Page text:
Susan Silverman was drawn closer to religious after meeting her husband and became a rabbi, but has not lost any of the liberal zeal given to her by her parents. And the Women at the Wall is a perfect way to allow that liberalism to shine.

“The Jewish community is flourishing around the world – why are we trying to restrict that here?” she asks.

Yet those restrictions were still evidently in place today for the early morning prayer session. In total, five women were arrested when they put on their tallits. “We have come to pray,” Lesley Sachs, the director of Women of the Wall, told reporters as she arrived at the wall complex. “We want to do it peacefully in the women’s section.”

Within half an hour, Ms Sachs was one of the women led away by police who had descended on the plaza in anticipation of trouble. Micky Rosenfeld, a spokesman for the Israeli police, said: “Police detained for questioning five women who prayed with religious garments at the wall... and an ultra-Orthodox man who burnt a book belonging to the Women of the Wall.”

Many more than five women donned prayer shawls, however, and many of the 120 or so who had gathered also wore the tefillin and kippah on their heads, while they swayed and sang in the early morning sunshine. The police, whose job was in part keeping the large male press pack from entering the women’s section of the Western Wall plaza, appeared unsure what to do at times as the women continued their prayer session. Mr Rosenfeld said officers had successfully defused a potentially difficult event.

The main opponent of the Women of the Wall is the ultra-Orthodox community. At the wall, several Orthodox men who were also praying noisily objected to the women and their clothing. Three Orthodox men, encouraging younger children around them to join in, shouted: “You will never get a place here because with our bodies we will protect this place”, as the women finished their session and gave interviews.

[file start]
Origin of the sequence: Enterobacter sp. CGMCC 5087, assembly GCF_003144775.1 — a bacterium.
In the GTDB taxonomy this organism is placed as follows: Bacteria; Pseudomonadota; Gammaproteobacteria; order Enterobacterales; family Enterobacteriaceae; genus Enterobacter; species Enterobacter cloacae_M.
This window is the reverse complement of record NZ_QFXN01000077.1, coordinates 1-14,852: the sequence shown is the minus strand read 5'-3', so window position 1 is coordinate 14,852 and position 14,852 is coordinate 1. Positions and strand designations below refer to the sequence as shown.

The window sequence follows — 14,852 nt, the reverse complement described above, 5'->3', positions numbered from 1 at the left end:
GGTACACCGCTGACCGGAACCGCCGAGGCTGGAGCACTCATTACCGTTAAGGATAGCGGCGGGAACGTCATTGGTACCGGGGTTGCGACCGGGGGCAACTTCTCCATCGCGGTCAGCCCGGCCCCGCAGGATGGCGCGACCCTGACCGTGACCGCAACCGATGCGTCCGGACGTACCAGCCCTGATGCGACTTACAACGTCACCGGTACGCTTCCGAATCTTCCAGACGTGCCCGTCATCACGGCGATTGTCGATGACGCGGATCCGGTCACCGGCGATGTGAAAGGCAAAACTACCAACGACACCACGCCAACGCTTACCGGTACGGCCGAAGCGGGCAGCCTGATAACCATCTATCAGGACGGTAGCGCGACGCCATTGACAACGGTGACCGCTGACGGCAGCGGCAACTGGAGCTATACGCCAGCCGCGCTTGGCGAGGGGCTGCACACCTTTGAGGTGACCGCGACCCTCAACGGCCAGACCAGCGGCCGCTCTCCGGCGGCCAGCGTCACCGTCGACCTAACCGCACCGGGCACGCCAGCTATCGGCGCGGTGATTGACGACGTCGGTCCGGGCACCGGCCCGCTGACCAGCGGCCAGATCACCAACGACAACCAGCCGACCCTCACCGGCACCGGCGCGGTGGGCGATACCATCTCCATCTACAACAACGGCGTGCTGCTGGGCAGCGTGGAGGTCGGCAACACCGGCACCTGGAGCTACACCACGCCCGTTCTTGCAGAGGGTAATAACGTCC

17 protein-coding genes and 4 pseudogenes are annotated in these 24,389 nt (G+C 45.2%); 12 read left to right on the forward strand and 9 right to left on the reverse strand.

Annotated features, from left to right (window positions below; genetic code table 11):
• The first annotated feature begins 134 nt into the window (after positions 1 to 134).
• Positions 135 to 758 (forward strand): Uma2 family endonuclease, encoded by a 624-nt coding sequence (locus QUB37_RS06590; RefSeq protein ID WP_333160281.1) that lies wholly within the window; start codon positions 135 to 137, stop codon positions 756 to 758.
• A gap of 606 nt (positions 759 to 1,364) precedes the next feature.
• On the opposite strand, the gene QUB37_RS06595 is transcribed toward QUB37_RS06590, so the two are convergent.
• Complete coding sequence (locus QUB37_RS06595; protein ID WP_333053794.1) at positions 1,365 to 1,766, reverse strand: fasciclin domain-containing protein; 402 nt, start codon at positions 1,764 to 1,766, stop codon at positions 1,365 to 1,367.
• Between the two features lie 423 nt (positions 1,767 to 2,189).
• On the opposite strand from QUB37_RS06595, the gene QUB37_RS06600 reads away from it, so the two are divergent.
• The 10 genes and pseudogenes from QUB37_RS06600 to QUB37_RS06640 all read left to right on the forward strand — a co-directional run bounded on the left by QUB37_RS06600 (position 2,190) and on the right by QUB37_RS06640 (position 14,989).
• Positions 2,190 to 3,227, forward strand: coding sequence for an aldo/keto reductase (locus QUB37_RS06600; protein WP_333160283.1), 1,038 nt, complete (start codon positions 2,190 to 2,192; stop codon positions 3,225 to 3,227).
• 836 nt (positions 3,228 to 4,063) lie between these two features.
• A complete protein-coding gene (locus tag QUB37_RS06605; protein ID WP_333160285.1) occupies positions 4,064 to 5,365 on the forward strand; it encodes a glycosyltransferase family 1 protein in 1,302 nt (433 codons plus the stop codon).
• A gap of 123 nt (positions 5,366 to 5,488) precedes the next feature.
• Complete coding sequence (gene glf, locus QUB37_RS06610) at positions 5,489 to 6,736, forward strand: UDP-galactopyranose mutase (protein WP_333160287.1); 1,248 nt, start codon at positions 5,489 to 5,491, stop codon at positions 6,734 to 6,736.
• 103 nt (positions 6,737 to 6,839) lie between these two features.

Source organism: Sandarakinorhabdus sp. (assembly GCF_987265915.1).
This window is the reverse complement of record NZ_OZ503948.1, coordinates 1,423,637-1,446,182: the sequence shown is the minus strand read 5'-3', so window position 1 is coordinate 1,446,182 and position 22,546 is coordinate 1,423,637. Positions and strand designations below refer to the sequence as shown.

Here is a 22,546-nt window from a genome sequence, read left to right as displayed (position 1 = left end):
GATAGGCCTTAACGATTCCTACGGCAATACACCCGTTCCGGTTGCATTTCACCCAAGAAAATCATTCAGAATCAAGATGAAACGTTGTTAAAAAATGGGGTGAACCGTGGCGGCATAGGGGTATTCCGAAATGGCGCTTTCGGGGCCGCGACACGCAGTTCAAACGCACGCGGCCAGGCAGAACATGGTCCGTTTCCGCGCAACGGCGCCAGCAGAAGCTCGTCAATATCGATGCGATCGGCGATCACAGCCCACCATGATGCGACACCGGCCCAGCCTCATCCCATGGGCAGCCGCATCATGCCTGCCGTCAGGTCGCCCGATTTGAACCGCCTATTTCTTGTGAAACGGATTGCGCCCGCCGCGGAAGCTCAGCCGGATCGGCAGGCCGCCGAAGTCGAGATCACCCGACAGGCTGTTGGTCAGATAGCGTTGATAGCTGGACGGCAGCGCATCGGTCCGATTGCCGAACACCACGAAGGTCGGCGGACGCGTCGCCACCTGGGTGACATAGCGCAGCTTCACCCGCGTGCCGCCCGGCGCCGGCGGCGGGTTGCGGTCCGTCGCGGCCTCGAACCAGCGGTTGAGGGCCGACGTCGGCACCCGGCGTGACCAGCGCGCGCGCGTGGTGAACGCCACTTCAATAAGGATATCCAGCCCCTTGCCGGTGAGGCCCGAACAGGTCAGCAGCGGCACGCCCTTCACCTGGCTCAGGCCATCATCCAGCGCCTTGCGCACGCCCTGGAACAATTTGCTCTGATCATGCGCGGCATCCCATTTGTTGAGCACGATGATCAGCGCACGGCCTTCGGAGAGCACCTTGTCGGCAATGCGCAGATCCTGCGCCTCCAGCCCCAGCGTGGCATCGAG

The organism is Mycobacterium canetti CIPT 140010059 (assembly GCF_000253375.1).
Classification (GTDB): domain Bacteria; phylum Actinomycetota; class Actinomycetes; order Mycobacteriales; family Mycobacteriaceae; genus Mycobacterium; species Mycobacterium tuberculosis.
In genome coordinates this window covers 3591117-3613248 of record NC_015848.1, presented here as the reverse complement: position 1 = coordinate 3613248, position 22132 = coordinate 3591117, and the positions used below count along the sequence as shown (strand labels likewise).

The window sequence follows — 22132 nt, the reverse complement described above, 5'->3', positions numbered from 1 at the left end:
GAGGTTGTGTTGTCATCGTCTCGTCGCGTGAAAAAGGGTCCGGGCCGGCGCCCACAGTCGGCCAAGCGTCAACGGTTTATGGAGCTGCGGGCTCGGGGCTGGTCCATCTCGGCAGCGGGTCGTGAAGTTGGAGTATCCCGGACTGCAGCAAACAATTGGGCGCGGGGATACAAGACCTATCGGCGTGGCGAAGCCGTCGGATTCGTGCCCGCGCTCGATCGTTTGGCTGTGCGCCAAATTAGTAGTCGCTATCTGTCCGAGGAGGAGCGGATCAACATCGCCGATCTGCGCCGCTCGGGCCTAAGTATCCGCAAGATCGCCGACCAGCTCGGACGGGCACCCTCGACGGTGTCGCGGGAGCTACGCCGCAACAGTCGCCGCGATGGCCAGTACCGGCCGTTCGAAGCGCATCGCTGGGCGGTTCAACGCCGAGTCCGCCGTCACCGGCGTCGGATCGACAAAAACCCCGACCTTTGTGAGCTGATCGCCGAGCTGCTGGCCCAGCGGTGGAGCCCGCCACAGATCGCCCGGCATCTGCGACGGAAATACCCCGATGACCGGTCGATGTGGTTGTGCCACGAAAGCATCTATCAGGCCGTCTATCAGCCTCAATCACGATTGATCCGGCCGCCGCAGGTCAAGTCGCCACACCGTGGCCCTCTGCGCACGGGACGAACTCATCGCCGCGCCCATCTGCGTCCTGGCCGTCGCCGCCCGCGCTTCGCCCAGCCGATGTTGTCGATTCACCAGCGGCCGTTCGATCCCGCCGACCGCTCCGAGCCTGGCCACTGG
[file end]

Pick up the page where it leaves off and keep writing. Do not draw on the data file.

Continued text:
But there was anger among those who had come to support the women. Don Skupsky, who said his wife had been arrested at previous meetings, blamed the ultra-Orthodox, saying: “This is a place that is holy to all Jews – it is not just the domain of the ultra-Orthodox.”

Such is the controversy around the women’s monthly prayer sessions that even the Prime Minister has now got involved. On Wednesday, officials in Mr Netanyahu’s office said he was considering a plan that would convert an old site to the south of wall to allow men and women to pray side by side, if they wanted to.

Natan Sharansky, a former cabinet minister who was asked by Mr Netanyahu to conduct a study into the feasibility of such a project, was at pains to stress that any development would not disturb the area around the al-Aqsa mosque, the third-holiest site in Islam, which sits atop of the Western Wall.

Speaking after finishing their prayers, Rabbi Silverman and her teenage daughter, Hallel Abramowitz, professed themselves happy. “It was pretty horrible to have people staring at you as you pray and have people shouting horrible things, but it is still a beautiful thing to do.”